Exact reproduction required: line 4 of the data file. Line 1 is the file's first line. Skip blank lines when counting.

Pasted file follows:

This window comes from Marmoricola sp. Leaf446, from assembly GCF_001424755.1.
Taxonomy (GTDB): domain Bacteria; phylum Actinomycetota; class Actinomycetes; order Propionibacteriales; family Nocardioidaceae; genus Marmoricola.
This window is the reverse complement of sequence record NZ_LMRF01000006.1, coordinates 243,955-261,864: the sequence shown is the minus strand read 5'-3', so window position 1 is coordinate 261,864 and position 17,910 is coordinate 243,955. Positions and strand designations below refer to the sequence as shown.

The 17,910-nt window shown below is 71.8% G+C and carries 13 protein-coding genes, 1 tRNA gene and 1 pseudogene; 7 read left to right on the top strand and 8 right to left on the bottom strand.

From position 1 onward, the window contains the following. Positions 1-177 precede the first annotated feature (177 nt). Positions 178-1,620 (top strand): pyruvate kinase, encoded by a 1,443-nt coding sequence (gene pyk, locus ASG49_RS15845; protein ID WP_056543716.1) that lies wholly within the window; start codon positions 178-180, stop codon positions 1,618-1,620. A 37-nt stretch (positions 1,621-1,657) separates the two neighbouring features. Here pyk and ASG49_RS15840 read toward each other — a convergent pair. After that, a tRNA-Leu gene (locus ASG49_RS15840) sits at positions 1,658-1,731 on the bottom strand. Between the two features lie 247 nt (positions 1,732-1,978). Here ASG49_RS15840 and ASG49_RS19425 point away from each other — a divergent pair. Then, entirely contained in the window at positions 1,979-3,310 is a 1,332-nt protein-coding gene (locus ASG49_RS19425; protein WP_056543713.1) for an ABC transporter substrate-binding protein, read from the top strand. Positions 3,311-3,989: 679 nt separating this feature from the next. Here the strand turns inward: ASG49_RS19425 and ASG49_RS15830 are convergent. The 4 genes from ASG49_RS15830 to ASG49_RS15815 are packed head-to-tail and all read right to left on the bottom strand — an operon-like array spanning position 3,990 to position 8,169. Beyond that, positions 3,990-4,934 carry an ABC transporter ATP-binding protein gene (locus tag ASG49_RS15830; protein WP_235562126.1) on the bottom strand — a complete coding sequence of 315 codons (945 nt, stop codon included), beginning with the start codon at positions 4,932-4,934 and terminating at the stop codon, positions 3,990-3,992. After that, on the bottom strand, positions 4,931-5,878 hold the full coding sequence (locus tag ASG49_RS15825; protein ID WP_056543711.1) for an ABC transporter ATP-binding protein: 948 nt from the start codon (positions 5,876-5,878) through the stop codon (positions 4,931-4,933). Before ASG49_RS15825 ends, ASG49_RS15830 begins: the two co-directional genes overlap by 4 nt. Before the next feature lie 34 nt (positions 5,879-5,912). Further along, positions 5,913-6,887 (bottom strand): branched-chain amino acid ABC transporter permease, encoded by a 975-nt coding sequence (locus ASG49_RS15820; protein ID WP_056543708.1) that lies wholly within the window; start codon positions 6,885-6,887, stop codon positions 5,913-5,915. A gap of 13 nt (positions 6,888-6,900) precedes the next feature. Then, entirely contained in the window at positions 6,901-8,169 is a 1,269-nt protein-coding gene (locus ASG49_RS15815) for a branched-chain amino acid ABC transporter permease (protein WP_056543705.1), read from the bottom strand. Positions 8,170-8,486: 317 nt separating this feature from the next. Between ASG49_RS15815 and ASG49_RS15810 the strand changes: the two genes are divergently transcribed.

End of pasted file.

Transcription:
The 17,910-nt window shown below is 71.8% G+C and carries 13 protein-coding genes, 1 tRNA gene and 1 pseudogene; 7 read left to right on the top strand and 8 right to left on the bottom strand.